Backyard Forest Restoration: New York Ferns and Concrete
I was able to find some New York Ferns online from a nursery in Tennessee. I bought bare roots for 8 ferns and planted them in mid May. It took about a month before they started to grow new fronds. 3 of the 8 I planted are definitely growing. The other 5 may or may not make it. The soil quality in the back of my property is poor in some spots. I'll keep watering the spots where I know I planted them. I'm hopeful I will see some growth this year or maybe next spring. If not, I'm happy that the New York fern project wasn't a complete bust.
My ostrich, Christmas, and sensitive ferns all survived the winter. I actually didn't think the sensitive fern was going to survive. The fronds on the sensitive fern seem to be stunted. They are nowhere near as large as the fronds I see on wild grown ones. I suspect that may be because of poor soil quality. There is still a lot of concrete mixed into the soil in that part of the yard. I might dig up that fern and replant it in the fall. I'll see if I can sift out the concrete from the soil too.
I'm still finding large chunks of concrete at the back of my property. Earlier in the year I removed a few 50lb chunks. I knew these were back there last year, but they were very close to my property line. I was not entirely sure they were on my property so I was hesitant to remove them. I don't think the other property owner was even aware of them. They were interfering with my project and I was tired of looking at them. After a year of fretting about it, I said "screw it" and got rid of them. There were also some partially buried chunks that I unearthed. I think I removed the largest pieces, but I won't be surprised if I find more large chunks next year after the plant cover dies back.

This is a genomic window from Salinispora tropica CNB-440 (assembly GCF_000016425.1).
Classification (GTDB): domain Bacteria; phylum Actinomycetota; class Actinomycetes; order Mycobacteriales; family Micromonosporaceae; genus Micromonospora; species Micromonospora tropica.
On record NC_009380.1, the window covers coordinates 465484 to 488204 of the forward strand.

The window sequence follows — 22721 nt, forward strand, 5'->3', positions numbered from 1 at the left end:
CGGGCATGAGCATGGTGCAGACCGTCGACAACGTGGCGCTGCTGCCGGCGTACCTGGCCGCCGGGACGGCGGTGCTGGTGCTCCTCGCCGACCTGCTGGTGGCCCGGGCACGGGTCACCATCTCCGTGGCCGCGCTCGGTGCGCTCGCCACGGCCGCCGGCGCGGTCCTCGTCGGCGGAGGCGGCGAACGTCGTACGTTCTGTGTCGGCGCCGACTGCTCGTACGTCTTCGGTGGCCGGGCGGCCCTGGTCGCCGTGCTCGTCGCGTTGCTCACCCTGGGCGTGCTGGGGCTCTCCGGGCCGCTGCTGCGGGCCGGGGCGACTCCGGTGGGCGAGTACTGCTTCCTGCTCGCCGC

The oak seedlings from last year survived the winter also, but they look rough right now. It looks like insects have been eating the leaves. 2 of the 3 seedlings leafed out later than the other one too. Unfortunately, one of the ones I thought was dead did sprout leaves, but it sprouted them after I moved the cage I had around it. I moved the cage to a new seedling, but that seedling was destroyed too. It almost looks like someone pulled the seedling out of the ground. Maybe a rabbit got to it? I have no idea. I founds a few other new seedlings that look promising, so I will move the cage to one of those soon.
Last fall, I raked and blew all of the leaves in my backyard to the area I'm trying to restore. I have had mixed results. The leaves didn't choke out the grasses and weeds as much as I hoped they would. There are definitely spots where the leaves are still present, but most of them disintegrated. There is creeping charlie, creeping jenny, and grass in most of the places that were covered pretty thickly with leaves last fall. I'll keep at it and do the same thing this fall.
We had a severe wind storm last November that knocked down a quite a few trees in my neighborhood. A large portion of our neighbors dead ash tree fell on our property. I'm letting it stay as is. I'm hoping we'll get some interesting fungus growing on it.
I'm going to plant some Jack in the pulpit seeds this fall. They are native to this area and have an interesting flower. There's a small patch of undeveloped woodland near a community garden around the corner from my house. It is full of them. I would also like to plant some mayapples, but I will probably need to find someone online that sells bare roots. Nobody has seeds for them.
The restoration is happening slowly and I will need to correct some mistakes I made last year. I'm happy with the progress I've seen so far.